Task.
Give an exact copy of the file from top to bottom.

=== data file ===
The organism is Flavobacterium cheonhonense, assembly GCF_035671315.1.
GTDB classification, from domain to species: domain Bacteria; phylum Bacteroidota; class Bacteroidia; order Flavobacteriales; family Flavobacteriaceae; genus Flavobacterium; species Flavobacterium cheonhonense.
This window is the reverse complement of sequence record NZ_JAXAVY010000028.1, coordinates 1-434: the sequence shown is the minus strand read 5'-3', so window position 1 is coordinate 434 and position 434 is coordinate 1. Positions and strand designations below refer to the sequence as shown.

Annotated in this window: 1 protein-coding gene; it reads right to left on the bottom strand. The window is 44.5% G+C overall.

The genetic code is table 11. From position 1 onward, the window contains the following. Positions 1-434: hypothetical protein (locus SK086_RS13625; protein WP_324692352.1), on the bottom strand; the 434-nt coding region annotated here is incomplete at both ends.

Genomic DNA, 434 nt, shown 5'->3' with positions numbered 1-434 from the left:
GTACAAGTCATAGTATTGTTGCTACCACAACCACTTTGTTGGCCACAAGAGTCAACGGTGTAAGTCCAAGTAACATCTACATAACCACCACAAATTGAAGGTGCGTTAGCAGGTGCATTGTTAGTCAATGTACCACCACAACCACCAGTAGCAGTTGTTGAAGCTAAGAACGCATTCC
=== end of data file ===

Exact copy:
The organism is Flavobacterium cheonhonense, assembly GCF_035671315.1.
GTDB classification, from domain to species: domain Bacteria; phylum Bacteroidota; class Bacteroidia; order Flavobacteriales; family Flavobacteriaceae; genus Flavobacterium; species Flavobacterium cheonhonense.
This window is the reverse complement of sequence record NZ_JAXAVY010000028.1, coordinates 1-434: the sequence shown is the minus strand read 5'-3', so window position 1 is coordinate 434 and position 434 is coordinate 1. Positions and strand designations below refer to the sequence as shown.

Annotated in this window: 1 protein-coding gene; it reads right to left on the bottom strand. The window is 44.5% G+C overall.

The genetic code is table 11. From position 1 onward, the window contains the following. Positions 1-434: hypothetical protein (locus SK086_RS13625; protein WP_324692352.1), on the bottom strand; the 434-nt coding region annotated here is incomplete at both ends.

Genomic DNA, 434 nt, shown 5'->3' with positions numbered 1-434 from the left:
GTACAAGTCATAGTATTGTTGCTACCACAACCACTTTGTTGGCCACAAGAGTCAACGGTGTAAGTCCAAGTAACATCTACATAACCACCACAAATTGAAGGTGCGTTAGCAGGTGCATTGTTAGTCAATGTACCACCACAACCACCAGTAGCAGTTGTTGAAGCTAAGAACGCATTCC